The season of Witch Hazel
The awakening of the Hamamelis bloom is one of nature’s welcome signs that spring is not too far in the future. This small tree, or stout shrub is an anomaly among all the flowering trees in that its spectacular beauty comes mid winter. Most varieties (excluding Hamamelis virginiana that blooms late autumn) will send out brilliant star-like blooms at a time of year that is often void of stunning or showy growth. This spark of the Hamamelis bloom is a made up of delicate petals like tiny streamers. Each threaded blossoms also produce a distinctive fragrance that will inspire anyone anticipate to the birth of spring.
There are a number varieties that are available in the trade, each ranging in color, scent and bloom time. Common witch hazel, Hamamelis virginiana; Chinese witch hazel, Hamamelis mollis; Japanese witch hazel, Hamamelis japonica and many selections of the hybrid between Hamamelis mollis and Hamamelis japonica, Hamamelis x intermedia. I favor the hybrids because of their distinctive color, fragrance and mid winter bloom time.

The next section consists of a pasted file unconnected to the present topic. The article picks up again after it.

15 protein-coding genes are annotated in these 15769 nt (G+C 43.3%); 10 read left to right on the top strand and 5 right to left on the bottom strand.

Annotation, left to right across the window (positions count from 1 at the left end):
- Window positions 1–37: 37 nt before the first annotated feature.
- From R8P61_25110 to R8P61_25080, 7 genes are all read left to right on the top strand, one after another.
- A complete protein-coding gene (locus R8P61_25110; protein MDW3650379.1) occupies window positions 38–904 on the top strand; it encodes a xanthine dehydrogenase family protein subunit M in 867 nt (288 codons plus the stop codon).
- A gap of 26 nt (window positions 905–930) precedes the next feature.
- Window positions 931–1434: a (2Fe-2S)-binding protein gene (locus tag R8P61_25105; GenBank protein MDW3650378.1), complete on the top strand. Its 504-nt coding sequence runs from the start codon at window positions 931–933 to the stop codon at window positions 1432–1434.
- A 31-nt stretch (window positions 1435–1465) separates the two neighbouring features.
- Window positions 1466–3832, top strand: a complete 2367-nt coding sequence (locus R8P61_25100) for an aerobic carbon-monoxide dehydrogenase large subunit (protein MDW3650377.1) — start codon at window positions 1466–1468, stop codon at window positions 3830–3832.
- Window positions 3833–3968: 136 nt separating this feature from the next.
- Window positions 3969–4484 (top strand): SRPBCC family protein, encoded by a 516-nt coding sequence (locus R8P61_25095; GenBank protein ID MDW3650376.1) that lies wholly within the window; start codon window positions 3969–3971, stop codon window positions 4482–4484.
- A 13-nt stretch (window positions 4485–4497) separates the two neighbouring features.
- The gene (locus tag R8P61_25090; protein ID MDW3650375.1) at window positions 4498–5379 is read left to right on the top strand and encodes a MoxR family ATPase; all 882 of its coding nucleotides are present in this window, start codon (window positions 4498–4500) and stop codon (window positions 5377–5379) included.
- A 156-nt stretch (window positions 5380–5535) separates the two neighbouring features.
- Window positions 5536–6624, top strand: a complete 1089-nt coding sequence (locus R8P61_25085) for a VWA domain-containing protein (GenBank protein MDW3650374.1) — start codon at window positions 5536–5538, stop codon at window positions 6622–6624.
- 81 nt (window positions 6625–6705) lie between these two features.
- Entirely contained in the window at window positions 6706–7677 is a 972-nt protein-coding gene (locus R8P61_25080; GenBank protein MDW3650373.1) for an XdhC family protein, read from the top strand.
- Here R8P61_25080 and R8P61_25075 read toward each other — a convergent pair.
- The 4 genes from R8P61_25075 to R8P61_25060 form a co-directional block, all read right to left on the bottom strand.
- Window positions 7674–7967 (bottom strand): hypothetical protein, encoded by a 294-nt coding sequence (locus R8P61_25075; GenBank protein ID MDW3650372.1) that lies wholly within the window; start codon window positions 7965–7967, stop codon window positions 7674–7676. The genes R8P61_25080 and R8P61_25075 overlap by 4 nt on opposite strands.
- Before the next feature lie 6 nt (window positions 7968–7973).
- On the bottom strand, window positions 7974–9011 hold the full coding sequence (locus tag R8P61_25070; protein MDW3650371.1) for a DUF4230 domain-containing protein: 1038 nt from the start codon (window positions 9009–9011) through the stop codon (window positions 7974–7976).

My favorite is H. x intermedia ‘Feurzauber’. It is one of the best red flowering clones. Second is the coppery-orange flowering ‘Jelena’ and ‘Strawberries and Cream” both being a beautiful concoction of red, pink and yellow. H. mollis ‘Wisley Supreme’ and ‘ Early Bright’ hold some leaves throughout the winter but have fantastic fragrance.
This star studded winter-flowering tree is a perfect addition to any landscape or woodland garden. They make a great boarder or grouped in mass (take a look at ones planted by the airport authority and Logan International, terminal B?) Grouped together makes a stunning spectacle. Hamamelis makes an attractive specimen tree with decent foliage for summer and fall color. The flowering branches in winter also make a wonderful addition to any indoor floral arrangement.